School-based Testing – this form is for students who need more than 50% extended time and/or other accommodations that cannot be provided at a test center. For these accommodations, your school’s disability coordinator must complete the form, which the student and parent both must sign. This form serves as both an accommodations request and a test registration. Once approved, you will receive a “reference” number. That same form will be used each time you register for an ACT, but with the reference number, only the registration portion of the form must be completed for future tests. A student approved for school-based testing has three weeks from the national test date in which to complete the testing.
If you are not approved for the accommodations you seek, you may appeal the decision. Both SAT and ACT allow appeals. For an appeal to be successful, you will need to provide new information, such as a more detailed letter from your school’s disability coordinator explaining why the request is reasonable. This is another reason to start the process early – you need to build in time for a potential appeal.
Accommodations will only be granted for professionally diagnosed disabilities. ACT, Inc. requires a professional report that is no more than three years old. The College Board will accept a report as old as five years. I always recommend waiting until age 16 to update the psycho-educational testing report so that the tester can use adult scale instruments. This report will satisfy the documentation requirements for college disability offices and will carry the student through the college years. While accommodations on the SAT and ACT are important, what really counts is having proper accommodations in place in college.
Update the psycho-educational or neuropsychological report at age 16.
Work with school disability coordinator to ensure that all necessary papers are in the student’s file.
Talk with school disability coordinator about types of accommodations. You may need to push for accommodations that require school-based testing if you think you need them.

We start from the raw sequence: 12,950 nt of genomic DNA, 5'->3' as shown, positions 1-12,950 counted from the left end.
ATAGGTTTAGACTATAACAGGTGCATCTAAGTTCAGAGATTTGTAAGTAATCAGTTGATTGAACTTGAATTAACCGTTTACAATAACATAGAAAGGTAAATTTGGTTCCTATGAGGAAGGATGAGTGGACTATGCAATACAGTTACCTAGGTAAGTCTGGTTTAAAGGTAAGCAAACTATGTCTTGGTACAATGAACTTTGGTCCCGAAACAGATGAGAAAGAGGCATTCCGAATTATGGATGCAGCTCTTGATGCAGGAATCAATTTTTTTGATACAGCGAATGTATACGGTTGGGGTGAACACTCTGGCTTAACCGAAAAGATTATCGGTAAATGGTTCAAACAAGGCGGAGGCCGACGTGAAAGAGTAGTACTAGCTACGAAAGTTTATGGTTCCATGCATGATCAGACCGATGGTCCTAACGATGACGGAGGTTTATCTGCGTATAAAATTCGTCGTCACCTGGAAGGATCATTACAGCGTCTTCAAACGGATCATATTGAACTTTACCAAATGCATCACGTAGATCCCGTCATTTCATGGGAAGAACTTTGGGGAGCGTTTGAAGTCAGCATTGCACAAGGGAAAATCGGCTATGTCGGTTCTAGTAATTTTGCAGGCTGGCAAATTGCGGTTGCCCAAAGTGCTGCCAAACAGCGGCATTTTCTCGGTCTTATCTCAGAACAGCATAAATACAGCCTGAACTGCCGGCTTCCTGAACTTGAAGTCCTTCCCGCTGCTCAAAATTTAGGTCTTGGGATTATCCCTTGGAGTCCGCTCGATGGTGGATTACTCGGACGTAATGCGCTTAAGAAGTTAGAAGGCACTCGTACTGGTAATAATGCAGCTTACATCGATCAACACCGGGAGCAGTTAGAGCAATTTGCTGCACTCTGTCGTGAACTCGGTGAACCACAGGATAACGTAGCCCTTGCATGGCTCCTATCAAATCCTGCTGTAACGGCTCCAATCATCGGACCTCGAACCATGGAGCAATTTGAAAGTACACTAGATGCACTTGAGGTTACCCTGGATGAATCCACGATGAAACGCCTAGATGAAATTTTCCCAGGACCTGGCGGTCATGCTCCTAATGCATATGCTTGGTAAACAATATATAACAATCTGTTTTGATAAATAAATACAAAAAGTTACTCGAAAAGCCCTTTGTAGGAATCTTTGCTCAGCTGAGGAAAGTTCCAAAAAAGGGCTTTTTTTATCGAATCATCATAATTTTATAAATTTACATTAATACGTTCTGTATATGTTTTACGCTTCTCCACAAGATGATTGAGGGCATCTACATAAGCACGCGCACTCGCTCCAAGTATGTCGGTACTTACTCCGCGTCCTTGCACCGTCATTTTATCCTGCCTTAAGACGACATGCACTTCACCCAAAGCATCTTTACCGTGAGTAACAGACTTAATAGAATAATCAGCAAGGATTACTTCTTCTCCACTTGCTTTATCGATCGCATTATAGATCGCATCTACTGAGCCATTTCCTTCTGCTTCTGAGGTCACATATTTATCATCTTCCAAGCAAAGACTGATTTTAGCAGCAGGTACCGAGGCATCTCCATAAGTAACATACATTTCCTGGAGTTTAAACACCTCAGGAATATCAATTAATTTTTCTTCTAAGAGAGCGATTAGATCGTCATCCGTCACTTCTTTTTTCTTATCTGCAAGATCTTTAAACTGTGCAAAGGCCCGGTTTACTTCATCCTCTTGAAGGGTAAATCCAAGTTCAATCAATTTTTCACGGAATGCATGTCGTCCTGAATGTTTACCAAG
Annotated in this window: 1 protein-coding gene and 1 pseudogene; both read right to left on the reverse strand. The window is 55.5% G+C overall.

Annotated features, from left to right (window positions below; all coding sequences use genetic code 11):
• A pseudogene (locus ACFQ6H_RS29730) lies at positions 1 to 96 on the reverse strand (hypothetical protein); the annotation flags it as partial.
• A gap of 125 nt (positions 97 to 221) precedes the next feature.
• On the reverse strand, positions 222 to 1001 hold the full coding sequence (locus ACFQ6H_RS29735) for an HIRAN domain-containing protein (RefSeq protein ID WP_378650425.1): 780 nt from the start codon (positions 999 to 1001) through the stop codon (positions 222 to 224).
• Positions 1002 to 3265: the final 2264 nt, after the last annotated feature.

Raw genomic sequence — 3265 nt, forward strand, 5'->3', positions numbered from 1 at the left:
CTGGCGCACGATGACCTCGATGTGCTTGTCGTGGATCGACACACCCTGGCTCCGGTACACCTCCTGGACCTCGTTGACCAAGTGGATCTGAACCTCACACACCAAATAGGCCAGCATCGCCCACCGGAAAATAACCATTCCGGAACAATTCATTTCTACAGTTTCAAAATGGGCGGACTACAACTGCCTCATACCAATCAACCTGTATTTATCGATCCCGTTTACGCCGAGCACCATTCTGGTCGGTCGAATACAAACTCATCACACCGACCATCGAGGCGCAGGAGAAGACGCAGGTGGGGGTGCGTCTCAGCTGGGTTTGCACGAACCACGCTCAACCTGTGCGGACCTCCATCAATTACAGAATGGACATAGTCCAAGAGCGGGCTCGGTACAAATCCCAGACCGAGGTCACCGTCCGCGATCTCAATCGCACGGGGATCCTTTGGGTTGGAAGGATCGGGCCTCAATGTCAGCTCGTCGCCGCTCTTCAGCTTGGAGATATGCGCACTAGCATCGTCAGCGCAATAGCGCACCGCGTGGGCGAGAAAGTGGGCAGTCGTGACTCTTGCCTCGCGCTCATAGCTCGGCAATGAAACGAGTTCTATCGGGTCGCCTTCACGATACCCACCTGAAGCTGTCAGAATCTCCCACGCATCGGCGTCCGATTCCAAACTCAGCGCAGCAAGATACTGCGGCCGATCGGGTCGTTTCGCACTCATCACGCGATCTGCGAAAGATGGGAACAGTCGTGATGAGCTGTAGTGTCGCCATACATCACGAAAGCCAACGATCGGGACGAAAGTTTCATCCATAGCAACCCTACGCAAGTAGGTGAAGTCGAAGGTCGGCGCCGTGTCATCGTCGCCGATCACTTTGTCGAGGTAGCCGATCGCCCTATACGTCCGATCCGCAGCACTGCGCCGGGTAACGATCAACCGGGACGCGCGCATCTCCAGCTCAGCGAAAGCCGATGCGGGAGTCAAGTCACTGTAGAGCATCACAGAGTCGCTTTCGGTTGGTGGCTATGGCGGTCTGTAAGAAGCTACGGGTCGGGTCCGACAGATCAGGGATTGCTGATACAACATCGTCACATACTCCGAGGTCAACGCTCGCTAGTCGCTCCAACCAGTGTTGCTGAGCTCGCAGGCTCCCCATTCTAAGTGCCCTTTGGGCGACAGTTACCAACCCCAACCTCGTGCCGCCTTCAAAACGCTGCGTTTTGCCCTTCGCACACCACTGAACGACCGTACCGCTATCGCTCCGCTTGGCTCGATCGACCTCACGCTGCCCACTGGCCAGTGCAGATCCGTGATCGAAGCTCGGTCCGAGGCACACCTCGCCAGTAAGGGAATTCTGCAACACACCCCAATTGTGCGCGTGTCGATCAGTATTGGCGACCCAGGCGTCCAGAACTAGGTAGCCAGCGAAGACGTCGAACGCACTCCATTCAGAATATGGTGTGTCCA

Apply for College Board accommodations in grade 10.
Apply for ACT accommodations in the year you plan on taking the ACT.
Allow at least 7 weeks for requests to be processed. I suggest applying in the fall for spring testing.
Review and compare the accommodations approved by the College Board and ACT, Inc. to determine which is best for you.
Prep for the chosen test using your accommodations.
If you are approved for the audio version of the test, ask your school disability coordinator to order a practice audio version of the test.
Finally, remember that testing is one piece of the college admission process. In your college search, you should identify colleges and universities that best meet and accommodate your learning needs.
Hannah Serota has served as College Counselor at McLean School in Potomac, MD since 2000. She also serves families in Loudoun County, VA, as an Independent Educational Consultant. Her career in college admission began at Oberlin College in Ohio,where she worked as Assistant, then Associate Director of Admission between 1991 and 2000. Hannah holds a B.A. in Philosophy from Oberlin College and M.Ed in Counseling and Development from George Mason University. Over the years she has counseled hundreds of students and families, including many with learning disabilities and ADHD, through the college admission process.